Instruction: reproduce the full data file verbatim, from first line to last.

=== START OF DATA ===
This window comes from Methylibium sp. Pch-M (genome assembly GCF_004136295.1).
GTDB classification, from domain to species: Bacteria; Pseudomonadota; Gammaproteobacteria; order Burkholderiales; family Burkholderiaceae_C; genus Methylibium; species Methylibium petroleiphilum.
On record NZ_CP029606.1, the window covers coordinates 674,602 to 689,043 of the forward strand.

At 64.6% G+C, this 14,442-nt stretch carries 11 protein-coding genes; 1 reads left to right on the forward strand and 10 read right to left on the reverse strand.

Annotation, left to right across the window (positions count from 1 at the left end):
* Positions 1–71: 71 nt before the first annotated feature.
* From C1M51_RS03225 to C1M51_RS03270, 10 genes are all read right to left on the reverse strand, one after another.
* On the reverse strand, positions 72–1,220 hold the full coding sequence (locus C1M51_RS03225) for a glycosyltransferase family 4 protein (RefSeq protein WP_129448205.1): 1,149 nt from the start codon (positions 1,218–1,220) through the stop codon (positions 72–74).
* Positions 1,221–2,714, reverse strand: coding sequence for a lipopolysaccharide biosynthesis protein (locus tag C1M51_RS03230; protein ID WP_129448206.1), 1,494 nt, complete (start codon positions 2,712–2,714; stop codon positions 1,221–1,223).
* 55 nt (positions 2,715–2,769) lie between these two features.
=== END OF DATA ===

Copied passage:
This window comes from Methylibium sp. Pch-M (genome assembly GCF_004136295.1).
GTDB classification, from domain to species: Bacteria; Pseudomonadota; Gammaproteobacteria; order Burkholderiales; family Burkholderiaceae_C; genus Methylibium; species Methylibium petroleiphilum.
On record NZ_CP029606.1, the window covers coordinates 674,602 to 689,043 of the forward strand.

At 64.6% G+C, this 14,442-nt stretch carries 11 protein-coding genes; 1 reads left to right on the forward strand and 10 read right to left on the reverse strand.

Annotation, left to right across the window (positions count from 1 at the left end):
* Positions 1–71: 71 nt before the first annotated feature.
* From C1M51_RS03225 to C1M51_RS03270, 10 genes are all read right to left on the reverse strand, one after another.
* On the reverse strand, positions 72–1,220 hold the full coding sequence (locus C1M51_RS03225) for a glycosyltransferase family 4 protein (RefSeq protein WP_129448205.1): 1,149 nt from the start codon (positions 1,218–1,220) through the stop codon (positions 72–74).
* Positions 1,221–2,714, reverse strand: coding sequence for a lipopolysaccharide biosynthesis protein (locus tag C1M51_RS03230; protein ID WP_129448206.1), 1,494 nt, complete (start codon positions 2,712–2,714; stop codon positions 1,221–1,223).
* 55 nt (positions 2,715–2,769) lie between these two features.